Writing is definitely on the list: there’s an entry for what I intend to work on in the morning, and what I’m going to do in the afternoon. These are just “normal” entries; I’m not going to forget that I always write in the morning, but it’s good to be clear about what I’ll be doing.

I also use this kind of entry for things like meal-planning—I have entries for breakfast and supper, and what I intend to eat for each. If I haven’t filled in the blank (as in “Breakfast: ?”), then I know I should make a decision before it’s too late.

Doing all this with a Google doc makes things simple—no special software involved, and I can edit the list on any device I own. As I said last time, the best system is the one you’ll actually use…and this one works for me.

Daily Logs

In a few weeks, I’ll be a guest of honour at When Words Collide in Calgary, and while I’m there, I’ll be giving a 15-minute keynote address and an hour-long presentation on…something. I’m in the process of planning those presentations now; I haven’t finalized what I’m doing yet, but it’s got me thinking about planning. As a result, I thought I’d share some of what I do in order to figure out how to spend my days.

Today, I’ll write about my daily log. This records what I consider the most important information about what I’ve done during a day. Each day’s log has eight lines:

Writing AM
What I wrote in the morning and how long I spent on it; for example,
Haunted House novel, 2:45.
Mornings are my most creative time, so I schedule my most important writing then. On a first draft, I usually record word count rather than time spent, but during later drafts, I record time.
Writing PM
What I wrote and/or edited in the afternoon/evening. This is usually when I write short stories and commissioned work. Again, I usually record time, but sometimes word count.
Anything I do as self-promotion…like this blog entry. PR is one of my weak spots, so I really want to keep track of what I’m doing; I need to make sure I’m not letting it slide. It’s a danger sign if I see too many days in a row with this slot blank.
Professional Development: Anything I do to help myself improve as a writer and/or businessperson. Yes, I still read a lot of books on writing and creativity…but I also read stuff on promotion. Typically, this entry will list what I’ve been reading. (As I read PD stuff, I take notes in a separate notebook. The log just records book titles and article headings.)
What books I’m reading for “fun” (including audiobooks I listen to)
Since I’m trying to get better at push-ups, I record the number I do each day.
Other exercise I did during the day including walking, jogging, going to Kung fu class, etc.
Anything else worth recording, like getting a haircut, going to a movie, buying gas, etc. Basically anything I think might be worth keeping track of.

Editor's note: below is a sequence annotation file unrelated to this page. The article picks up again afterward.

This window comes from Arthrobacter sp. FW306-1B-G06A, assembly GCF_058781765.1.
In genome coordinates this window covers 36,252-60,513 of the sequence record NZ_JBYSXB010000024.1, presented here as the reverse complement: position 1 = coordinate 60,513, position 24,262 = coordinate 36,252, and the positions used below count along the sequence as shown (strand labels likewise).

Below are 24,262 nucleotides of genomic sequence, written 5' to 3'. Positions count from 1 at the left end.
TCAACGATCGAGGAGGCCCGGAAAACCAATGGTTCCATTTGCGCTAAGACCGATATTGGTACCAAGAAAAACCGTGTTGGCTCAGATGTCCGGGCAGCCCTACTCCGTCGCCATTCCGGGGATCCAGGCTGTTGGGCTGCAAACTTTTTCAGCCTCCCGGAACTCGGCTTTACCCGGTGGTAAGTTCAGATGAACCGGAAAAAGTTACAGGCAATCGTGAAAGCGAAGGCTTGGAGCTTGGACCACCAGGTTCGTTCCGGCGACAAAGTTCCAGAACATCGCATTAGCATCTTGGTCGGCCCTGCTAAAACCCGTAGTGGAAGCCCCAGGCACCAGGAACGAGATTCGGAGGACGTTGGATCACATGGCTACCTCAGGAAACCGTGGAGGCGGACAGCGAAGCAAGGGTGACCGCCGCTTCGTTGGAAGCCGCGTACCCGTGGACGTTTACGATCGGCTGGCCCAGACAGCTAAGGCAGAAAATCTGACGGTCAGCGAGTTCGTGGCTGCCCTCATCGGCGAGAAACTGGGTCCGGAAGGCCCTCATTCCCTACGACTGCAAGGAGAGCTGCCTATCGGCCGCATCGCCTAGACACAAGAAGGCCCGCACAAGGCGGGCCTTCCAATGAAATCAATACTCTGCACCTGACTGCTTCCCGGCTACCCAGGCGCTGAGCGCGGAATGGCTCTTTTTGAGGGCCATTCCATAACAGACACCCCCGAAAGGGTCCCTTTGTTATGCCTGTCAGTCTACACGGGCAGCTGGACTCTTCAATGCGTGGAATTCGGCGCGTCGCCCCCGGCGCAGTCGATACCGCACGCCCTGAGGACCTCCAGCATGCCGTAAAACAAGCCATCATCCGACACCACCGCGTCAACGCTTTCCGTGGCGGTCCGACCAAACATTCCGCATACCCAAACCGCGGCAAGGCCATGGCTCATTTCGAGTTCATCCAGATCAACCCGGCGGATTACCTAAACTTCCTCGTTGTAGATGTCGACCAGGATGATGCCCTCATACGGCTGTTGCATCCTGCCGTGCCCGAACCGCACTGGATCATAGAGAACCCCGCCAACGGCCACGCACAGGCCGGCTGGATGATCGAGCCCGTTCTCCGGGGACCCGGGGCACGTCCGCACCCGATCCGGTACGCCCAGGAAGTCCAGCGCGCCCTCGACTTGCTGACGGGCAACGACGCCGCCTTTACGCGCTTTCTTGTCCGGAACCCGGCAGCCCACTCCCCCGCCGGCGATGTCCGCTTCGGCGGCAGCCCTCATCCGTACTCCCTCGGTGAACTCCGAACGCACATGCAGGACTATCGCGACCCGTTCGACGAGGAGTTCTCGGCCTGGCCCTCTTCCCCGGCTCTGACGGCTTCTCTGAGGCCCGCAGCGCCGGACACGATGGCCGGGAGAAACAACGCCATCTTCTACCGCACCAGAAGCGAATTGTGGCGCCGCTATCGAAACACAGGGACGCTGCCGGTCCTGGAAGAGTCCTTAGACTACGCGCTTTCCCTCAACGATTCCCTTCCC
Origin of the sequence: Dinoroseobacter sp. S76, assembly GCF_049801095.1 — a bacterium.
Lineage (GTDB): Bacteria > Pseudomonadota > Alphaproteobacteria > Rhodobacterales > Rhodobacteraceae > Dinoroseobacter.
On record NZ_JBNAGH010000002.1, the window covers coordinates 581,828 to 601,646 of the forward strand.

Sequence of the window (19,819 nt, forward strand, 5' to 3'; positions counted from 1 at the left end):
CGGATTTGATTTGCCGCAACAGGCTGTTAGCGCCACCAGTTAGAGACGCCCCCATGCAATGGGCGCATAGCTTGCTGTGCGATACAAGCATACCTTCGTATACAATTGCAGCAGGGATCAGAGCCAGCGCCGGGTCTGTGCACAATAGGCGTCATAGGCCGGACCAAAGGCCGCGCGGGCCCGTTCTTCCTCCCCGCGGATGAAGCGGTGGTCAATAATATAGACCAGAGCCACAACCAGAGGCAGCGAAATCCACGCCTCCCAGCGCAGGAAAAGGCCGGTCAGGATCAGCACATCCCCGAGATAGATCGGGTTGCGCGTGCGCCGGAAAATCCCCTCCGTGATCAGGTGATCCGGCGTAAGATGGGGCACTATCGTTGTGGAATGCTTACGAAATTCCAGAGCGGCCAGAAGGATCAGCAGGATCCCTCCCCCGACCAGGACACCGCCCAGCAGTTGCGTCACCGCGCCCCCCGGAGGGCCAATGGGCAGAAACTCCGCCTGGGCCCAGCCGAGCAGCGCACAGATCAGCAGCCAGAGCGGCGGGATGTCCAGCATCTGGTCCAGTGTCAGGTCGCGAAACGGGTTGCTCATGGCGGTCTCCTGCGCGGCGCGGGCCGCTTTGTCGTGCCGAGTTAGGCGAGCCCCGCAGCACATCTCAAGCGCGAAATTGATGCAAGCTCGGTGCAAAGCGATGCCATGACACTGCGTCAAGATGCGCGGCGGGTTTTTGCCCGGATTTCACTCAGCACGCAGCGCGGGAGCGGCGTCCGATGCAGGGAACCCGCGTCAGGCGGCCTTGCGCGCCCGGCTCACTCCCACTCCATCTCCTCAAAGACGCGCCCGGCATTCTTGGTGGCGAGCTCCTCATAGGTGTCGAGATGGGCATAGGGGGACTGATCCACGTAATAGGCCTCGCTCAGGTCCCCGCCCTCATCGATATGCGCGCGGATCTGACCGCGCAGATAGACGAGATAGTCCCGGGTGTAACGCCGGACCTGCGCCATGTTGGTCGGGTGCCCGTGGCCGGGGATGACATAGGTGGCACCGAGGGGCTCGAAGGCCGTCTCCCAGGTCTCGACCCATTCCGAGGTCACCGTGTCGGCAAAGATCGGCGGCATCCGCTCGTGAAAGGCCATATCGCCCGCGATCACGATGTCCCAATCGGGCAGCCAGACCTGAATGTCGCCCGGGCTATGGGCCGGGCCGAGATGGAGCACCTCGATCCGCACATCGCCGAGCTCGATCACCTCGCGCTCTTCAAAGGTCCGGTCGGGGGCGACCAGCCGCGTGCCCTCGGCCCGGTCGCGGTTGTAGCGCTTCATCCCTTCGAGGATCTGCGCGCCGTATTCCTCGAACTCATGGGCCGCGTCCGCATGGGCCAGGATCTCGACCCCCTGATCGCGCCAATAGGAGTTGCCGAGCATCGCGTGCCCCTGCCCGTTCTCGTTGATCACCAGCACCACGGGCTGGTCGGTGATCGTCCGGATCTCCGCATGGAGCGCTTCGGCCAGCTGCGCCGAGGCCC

I write all this down by hand in a notebook. At some point, I might switch to keeping records on my computer and/or iPad, but for now, I find it simplest to keep a notebook on my dining room table and scribble log entries throughout the day.

As always with any kind of note-taking, I recommend choosing a medium you’ll actually use. Fancy record-keeping software is pointless if you never fire it up…and for myself, if there’s any friction at all to making a note, I just don’t do it. (Someday I’ll tell you the story of how I stopped watching TV.)

So there, that’s my method: at the start of each day, I write those eight headings in my log book, and then throughout the day, I jot down log entries. This helps me keep on track. If, for example, the Push-ups line is still blank near the end of the day, it shames me into doing some. I admit I don’t like doing them, but how else will I improve?

Our Genre

This is yet another post about the short stories in Organisms, the collection of stories I contributed to the Bundoran Buddies Science Fiction StoryBundle. This time I’ll talk about “Three Damnations: A Fugue”.

In most bookstores and libraries, books are separated by genre. The three biggest genres of fiction are Mystery, Romance, and Li-Fi (often just called “Fiction”, although literary fiction is clearly just as much a bounded genre as any other—it has its own quirks, conventions, and unspoken assumptions just like any other genre).

So after Mystery, Romance and Li-Fi, what’s left? Sometimes Science Fiction and Fantasy are split into separate sections, but often they’re shelved together. These days, Horror is blended into the SF/F section; there was a time a few decades ago when Horror had a section to itself, but I haven’t seen a separate Horror section in ages.

So Science Fiction, Fantasy and Horror are often combined into a single entity. This is more than just an oddity of retail; SF/F/H are often seen as comprising a single unified field of literature. Most web sites and blogs that deal with one of the three will deal with the other two as well. The same thing holds for publishers, especially the larger companies: any publisher who publishes one of the three probably publishes the others too.